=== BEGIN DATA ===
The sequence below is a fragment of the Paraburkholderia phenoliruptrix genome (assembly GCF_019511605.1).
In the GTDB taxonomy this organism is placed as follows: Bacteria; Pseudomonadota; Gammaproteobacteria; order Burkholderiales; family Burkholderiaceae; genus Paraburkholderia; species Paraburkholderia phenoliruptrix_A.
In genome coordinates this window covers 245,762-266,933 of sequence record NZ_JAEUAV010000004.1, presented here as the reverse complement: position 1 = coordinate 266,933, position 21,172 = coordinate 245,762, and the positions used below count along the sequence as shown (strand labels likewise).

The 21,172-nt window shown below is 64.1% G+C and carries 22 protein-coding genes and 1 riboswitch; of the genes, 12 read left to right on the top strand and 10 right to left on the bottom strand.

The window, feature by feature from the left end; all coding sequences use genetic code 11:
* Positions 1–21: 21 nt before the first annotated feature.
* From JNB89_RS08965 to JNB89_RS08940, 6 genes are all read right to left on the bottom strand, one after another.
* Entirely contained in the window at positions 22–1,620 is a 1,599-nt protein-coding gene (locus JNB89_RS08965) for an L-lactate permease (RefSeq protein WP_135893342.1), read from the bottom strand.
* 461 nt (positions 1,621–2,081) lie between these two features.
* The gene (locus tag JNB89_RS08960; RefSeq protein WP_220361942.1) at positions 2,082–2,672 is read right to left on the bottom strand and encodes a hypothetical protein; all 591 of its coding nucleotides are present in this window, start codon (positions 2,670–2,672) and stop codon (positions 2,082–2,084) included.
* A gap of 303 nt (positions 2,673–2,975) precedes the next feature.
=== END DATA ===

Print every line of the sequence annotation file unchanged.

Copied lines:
The sequence below is a fragment of the Paraburkholderia phenoliruptrix genome (assembly GCF_019511605.1).
In the GTDB taxonomy this organism is placed as follows: Bacteria; Pseudomonadota; Gammaproteobacteria; order Burkholderiales; family Burkholderiaceae; genus Paraburkholderia; species Paraburkholderia phenoliruptrix_A.
In genome coordinates this window covers 245,762-266,933 of sequence record NZ_JAEUAV010000004.1, presented here as the reverse complement: position 1 = coordinate 266,933, position 21,172 = coordinate 245,762, and the positions used below count along the sequence as shown (strand labels likewise).

The 21,172-nt window shown below is 64.1% G+C and carries 22 protein-coding genes and 1 riboswitch; of the genes, 12 read left to right on the top strand and 10 right to left on the bottom strand.

The window, feature by feature from the left end; all coding sequences use genetic code 11:
* Positions 1–21: 21 nt before the first annotated feature.
* From JNB89_RS08965 to JNB89_RS08940, 6 genes are all read right to left on the bottom strand, one after another.
* Entirely contained in the window at positions 22–1,620 is a 1,599-nt protein-coding gene (locus JNB89_RS08965) for an L-lactate permease (RefSeq protein WP_135893342.1), read from the bottom strand.
* 461 nt (positions 1,621–2,081) lie between these two features.
* The gene (locus tag JNB89_RS08960; RefSeq protein WP_220361942.1) at positions 2,082–2,672 is read right to left on the bottom strand and encodes a hypothetical protein; all 591 of its coding nucleotides are present in this window, start codon (positions 2,670–2,672) and stop codon (positions 2,082–2,084) included.
* A gap of 303 nt (positions 2,673–2,975) precedes the next feature.